Everyone:
Check out the site www.conelrad.com. (No, I'm not a shill for them.) It has hours of fun/scary stuff, such as the notorious Goldwater ad, the "Duck and Cover" film, and more. They're also pushing the above-mentioned CD set, but the other stuff is free.

Feb. 01 2010 12:33 PM
the truth!! from BKNY

Maybe you addressed it and I missed it but how did the President "change his tune" as you say?

Feb. 01 2010 12:33 PM
kai from NJ-NYC

The national security state allows the Federal government to maintain technological, military, and intelligence superiority over competing countries as well as maintaining its relative control of its own civilian population through monopoly of power.

Feb. 01 2010 12:32 PM
john from office

I was hoping for George Wills, not this guy.

Feb. 01 2010 12:31 PM
Jgarbuz from Queens, NY

Gary Will, like most historians, totally ignores the TRUE father of the American atoomic bomb, the Hungarian Jewish physicist Leo Szilard without whom either (a) there would not have been a Manhattan project at all, or (b) it would have been unsucessful as were the German and Japanese atomic bomb projects.

Feb. 01 2010 12:31 PM
Alvin from Manhattan

The Bomb had a great influence on the space race. The Pentagon was not very interested in missile technology because they thought that a launchable weapon wasn't practical. The Soviets thought otherwise, and developed powerful rockets. The launch of Sputnik was a wake-up call to the U.S. military, because they realized that the Soviets planned to build nuclear ICBMs. As a result, the "civilian" NASA program initially had a strong military and security component.

Feb. 01 2010 12:26 PM
john from office

Openhiemer was a traitor to his country.

Feb. 01 2010 12:19 PM
john from office

Len, don't Judge the players during the 2nd world war. It is so easy to be judgmental. Thousands of Americans would have died in invading Japan. It is so easy to poo poo that now.

Feb. 01 2010 12:19 PM
Eric from B'klyn

On Mr Wills referenced Obama's decision not to revoke the Bush era war powers, in the logic of the national security state, the current 'war on terror' is ongoing, thus Obama is within his Presidential 'rights'.

Feb. 01 2010 12:17 PM
Hugh Sansom from Brooklyn NY

Was the power to make sole snap-decision on bomb use granted to the president before the Soviets even had the bomb?

Feb. 01 2010 12:11 PM
drora kemp from north nj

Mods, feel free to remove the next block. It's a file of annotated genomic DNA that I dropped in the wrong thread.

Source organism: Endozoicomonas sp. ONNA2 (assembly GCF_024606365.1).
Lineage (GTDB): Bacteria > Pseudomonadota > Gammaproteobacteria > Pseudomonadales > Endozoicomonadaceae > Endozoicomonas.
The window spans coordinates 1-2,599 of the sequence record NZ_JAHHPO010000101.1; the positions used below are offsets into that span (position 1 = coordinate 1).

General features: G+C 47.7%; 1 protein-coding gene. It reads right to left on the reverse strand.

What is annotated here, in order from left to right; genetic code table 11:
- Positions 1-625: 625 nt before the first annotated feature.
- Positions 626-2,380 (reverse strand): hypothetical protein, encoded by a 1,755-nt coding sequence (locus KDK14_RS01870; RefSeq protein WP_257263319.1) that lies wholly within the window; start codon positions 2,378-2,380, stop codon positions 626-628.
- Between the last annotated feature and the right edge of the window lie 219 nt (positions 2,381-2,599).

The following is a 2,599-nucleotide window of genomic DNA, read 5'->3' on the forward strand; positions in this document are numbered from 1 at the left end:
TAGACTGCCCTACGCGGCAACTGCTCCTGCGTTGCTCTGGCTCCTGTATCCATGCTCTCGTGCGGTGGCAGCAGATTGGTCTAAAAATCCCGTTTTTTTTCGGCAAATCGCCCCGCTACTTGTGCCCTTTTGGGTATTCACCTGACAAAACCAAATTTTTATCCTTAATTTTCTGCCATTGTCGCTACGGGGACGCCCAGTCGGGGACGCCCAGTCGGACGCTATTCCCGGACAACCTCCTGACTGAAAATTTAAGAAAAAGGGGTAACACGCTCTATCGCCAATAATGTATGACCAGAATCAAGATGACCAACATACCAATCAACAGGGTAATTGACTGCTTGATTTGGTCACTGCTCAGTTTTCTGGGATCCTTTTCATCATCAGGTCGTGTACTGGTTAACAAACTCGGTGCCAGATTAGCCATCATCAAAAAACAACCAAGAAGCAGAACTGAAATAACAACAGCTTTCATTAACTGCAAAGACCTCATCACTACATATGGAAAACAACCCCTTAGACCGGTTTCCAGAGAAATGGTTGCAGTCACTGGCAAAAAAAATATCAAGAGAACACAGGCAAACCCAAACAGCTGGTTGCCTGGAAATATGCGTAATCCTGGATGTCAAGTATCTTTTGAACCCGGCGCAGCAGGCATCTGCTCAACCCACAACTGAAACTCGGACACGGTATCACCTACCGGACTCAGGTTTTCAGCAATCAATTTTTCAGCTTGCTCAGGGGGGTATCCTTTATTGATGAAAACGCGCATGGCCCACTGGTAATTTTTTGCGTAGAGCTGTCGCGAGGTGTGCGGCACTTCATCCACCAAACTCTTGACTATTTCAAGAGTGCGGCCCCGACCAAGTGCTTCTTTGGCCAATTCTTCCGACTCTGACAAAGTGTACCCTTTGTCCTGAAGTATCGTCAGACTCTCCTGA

Please let me know , someone - what is the song from the promotion to the segment on the atom bomb and its influence on politics? The lyrics are something like "The A Bomb is bad but the H bomb is worse". For once I can't locate the song by googling this line. (Wasted an hour or so and found out that there are many songs out there about the bomb and about nuclear war.
thanks.

The Lopate Show responds: The song is called “Atomic Sermon” by Billy Hughes and the Rhythm Buckaroos.

Feb. 01 2010 11:42 AM
Mary Hersh from New York, New York

The reason governments do not give up their weapons is to keep a big ace in the power play. The tale they tell us is that it makes us safer: either because of the mutual deterrent or because of the missile defense shield. In the time of a possibility of a suitcase bomb attack by individuals who are not afraid to die neither plan is relevant. It is also a fact that the missile defense shield has technically failed. Why has it not been discussed?

Feb. 01 2010 09:37 AM
Mary Hersh from New York, New York

By all accounts, Gorbachev and Reagan were genuinely intent on nuclear disarmament when they came to Reykjavik. Apparently, Richard Perle who invited himself to the summit played a detrimental role in the negotiations (it was he, the neoconservative, who coined the phrase "Reagan is out to lunch" because he was so furious about this possibility). What exactly happened in Reykjavik? Why was this opportunity wasted?

Feb. 01 2010 09:29 AM
Ed Helmrich from Larchmont, NY

Garry Wills is a wonderful historian, it's such a shame that he wrote a few horribly inaccurate books about religion, which is not his area.

Feb. 01 2010 08:08 AM
George from Bay Ridge

How has the bomb influenced domestic politics and the press?

Feb. 01 2010 06:14 AM